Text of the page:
The only woman in a sea of men in suits, Dorothy Townsend can’t help but stand out in the official photograph of the Los Angeles Times team that won a Pulitzer Prize in 1966 for coverage of the Watts riots.
The picture also inadvertently documents Townsend’s other historic role at the newspaper. After insisting on being reassigned from “the women’s pages” in early 1964, she became the first female staff writer to cover local news in a city room long populated only by men.
Townsend, who wrote for The Times from 1954 to 1986, died March 5 of cancer at her Sherman Oaks home, said her cousin, Louise Hagan. She was 88.
“I don’t think any of us at that time realized what she had accomplished merely by making it to the newsroom,” Noel Greenwood, a former Times senior editor, said in an email.
“This was during an era when women were thought to be such delicate creatures that they were not fit for the challenges of hard news reporting, and were consigned to the features section,” he wrote. “I always remembered Dorothy as a heroine.”
To the female journalists who followed her into the city room beginning in the early 1970s, Townsend was “a pioneer, although she never considered herself such,” said Myrna Oliver, a former Times reporter who joined the local news staff in 1972.
“She complained that her editors tried to keep her from going into the worst areas,” Oliver said. “She said, ‘I can run faster than any of those men in the city room.’ She was a tough, petite little lady — and an excellent reporter.”
When the Watts riots broke out in August 1965, Townsend demanded that she be allowed to cover them, said Bill Thomas, who oversaw The Times’ coverage of the riots and later became the paper’s editor.
“She was ever ambitious, at my desk all the time, saying, ‘Send me, send me, send me,’ ” Thomas said. “Everyone was getting clobbered” covering the riots “but she insisted that she was one of the gang, so I said, ‘All right.’ ”
The feature stories that Townsend derided as “white glove assignments” quickly gave way to hard news.
Months after chronicling the “Sad Saga of Bimbo, the Psychotic Whale” at Marineland, she helped document the aftermath of the riots. She interviewed religious leaders who expressed guilt over being “blinded” to economic conditions in Watts and analyzed the “desperate” youths who took part in the riots.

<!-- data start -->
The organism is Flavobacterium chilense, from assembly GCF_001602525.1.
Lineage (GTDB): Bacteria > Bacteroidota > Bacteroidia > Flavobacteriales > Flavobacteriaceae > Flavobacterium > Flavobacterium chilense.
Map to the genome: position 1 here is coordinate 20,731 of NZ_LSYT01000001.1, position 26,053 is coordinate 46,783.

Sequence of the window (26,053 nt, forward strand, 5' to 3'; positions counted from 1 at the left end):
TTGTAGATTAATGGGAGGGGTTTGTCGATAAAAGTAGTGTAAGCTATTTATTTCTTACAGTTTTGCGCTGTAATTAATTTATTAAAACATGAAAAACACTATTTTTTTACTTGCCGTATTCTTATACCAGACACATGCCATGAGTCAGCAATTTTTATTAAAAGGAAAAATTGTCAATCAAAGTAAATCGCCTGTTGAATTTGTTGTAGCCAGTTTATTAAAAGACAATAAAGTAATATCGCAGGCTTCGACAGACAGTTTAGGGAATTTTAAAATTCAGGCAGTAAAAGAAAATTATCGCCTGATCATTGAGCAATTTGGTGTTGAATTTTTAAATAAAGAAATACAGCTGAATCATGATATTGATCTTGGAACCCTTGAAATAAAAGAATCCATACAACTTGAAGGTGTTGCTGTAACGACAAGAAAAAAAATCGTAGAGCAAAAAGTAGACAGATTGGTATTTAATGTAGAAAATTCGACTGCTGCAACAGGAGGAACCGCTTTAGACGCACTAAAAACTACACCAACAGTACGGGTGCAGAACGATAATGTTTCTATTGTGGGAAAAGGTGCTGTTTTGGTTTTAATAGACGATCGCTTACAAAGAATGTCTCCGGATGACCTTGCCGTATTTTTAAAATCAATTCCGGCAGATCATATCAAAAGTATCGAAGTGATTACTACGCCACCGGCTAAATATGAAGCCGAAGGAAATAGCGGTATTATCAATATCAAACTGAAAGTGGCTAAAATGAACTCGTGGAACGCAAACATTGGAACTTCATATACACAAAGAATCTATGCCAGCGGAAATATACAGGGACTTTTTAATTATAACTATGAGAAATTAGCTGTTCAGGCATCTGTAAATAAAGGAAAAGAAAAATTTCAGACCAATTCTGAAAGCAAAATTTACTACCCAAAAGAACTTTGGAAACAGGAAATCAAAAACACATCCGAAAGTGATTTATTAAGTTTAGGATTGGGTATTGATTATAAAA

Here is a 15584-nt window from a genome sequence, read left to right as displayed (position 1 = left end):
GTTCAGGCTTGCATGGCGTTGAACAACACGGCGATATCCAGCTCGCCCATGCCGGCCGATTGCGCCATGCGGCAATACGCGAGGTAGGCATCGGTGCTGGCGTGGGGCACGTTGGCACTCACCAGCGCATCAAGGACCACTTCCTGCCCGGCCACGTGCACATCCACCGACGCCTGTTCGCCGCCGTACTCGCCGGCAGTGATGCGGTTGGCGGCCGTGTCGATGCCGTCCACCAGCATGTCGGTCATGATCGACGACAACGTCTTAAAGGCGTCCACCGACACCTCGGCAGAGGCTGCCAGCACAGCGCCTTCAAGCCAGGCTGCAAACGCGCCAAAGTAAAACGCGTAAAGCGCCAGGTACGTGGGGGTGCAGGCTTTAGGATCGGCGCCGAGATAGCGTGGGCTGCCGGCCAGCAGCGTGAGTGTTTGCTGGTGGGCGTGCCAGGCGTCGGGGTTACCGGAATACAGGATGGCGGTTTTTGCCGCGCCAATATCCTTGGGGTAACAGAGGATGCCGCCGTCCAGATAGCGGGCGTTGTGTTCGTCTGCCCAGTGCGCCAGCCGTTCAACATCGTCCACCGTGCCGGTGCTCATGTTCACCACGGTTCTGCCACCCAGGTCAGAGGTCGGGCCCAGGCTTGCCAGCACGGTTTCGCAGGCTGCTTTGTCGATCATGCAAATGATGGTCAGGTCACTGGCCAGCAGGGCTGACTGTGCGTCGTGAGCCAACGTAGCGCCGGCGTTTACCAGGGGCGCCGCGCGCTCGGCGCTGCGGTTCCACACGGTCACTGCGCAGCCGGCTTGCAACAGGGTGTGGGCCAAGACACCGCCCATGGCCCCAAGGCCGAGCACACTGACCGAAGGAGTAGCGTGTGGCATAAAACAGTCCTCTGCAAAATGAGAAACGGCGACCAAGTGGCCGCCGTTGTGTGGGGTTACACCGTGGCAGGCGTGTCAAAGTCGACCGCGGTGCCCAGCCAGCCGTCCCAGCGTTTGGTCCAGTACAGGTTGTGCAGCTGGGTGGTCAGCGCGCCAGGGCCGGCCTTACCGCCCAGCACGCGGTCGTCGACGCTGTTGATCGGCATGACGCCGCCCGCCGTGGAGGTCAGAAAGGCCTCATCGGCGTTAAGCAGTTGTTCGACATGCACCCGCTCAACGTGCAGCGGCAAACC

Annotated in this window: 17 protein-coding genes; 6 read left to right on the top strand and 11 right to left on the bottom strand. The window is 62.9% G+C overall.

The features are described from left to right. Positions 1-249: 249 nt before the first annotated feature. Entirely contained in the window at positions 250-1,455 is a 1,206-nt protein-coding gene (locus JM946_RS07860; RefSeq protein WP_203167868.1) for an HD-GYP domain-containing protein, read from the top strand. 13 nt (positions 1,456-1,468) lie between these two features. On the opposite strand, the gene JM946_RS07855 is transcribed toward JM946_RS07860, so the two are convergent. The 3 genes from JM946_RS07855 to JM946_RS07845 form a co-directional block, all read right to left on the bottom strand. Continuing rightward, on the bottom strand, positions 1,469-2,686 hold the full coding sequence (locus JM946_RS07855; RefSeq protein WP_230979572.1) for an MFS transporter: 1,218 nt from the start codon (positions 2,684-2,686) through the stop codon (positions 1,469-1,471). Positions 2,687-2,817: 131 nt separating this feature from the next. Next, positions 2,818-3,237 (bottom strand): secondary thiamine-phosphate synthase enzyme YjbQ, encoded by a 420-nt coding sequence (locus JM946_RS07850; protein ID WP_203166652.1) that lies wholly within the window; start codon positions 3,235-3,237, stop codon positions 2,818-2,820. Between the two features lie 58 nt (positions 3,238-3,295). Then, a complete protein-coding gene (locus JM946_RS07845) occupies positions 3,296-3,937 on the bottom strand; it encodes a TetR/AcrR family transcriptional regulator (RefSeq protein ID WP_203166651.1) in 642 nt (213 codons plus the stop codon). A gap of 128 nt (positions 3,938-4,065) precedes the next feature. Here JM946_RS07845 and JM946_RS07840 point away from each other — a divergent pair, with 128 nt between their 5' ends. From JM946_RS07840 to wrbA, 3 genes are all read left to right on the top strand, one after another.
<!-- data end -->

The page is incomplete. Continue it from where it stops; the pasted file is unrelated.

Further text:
“Dorothy was what we would have called back then very ladylike,” former Times columnist Steve Harvey said in an email. “She wore dresses. She didn’t smoke or curse.... But she was tough.”
As proof, he recalled how she was sent to skid row in 1978 to write about the fears of the homeless after a series of stabbings.
“She was funny and smart and she was one of the guys, and that was very hard to achieve back then,” said Patt Morrison, a Times columnist who was a newsroom intern when she met Townsend in the late 1970s. “It was a very macho environment when she came into it, and it was pretty brave for her to do.”
Born Feb. 25, 1924, in Claude, Texas, she was the only child of Randolph Townsend and his wife, Vernon. After her parents divorced when she was an infant, she grew up in Texas and Long Beach and often lived with her grandmother and an aunt.
As a young girl, Dorothy decided she wanted to be a great reporter, her cousin said.
She received an associate’s degree from Fullerton Junior College in 1948, the same year she started working at the Costa Mesa Globe Herald. She later attended UCLA and earned a bachelor’s degree in 1960 from Cal State L.A.
Upon joining The Times as a “Women’s staff reporter,” she regularly covered society events. But as feature sections evolved, so did her subjects. By 1960, she was interviewing future First Lady Lady Bird Johnson and profiling teenage mountaineers who climbed the Matterhorn for “what probably is the strangest summer job at Disneyland,” Townsend wrote.
First Lady Betty Ford once offered her an exclusive interview if Townsend would fly with her on Air Force One from Chicago to L.A., so the newspaper “rushed a suitcase to her with some toothpaste and other necessities,” her cousin said.
At The Times, Townsend also met her future husband, Richard Vanderveld, who worked in the Business section in the 1960s. They were married from 1968 until 2006, when he died at 80. The couple had no children.
When asked if Townsend spoke about how difficult it was to break the gender barrier in the newsroom, her cousin replied: “Nothing was hard for Dorothy. If she met an obstacle, she went around it or climbed over it. She was very determined but also very kind.”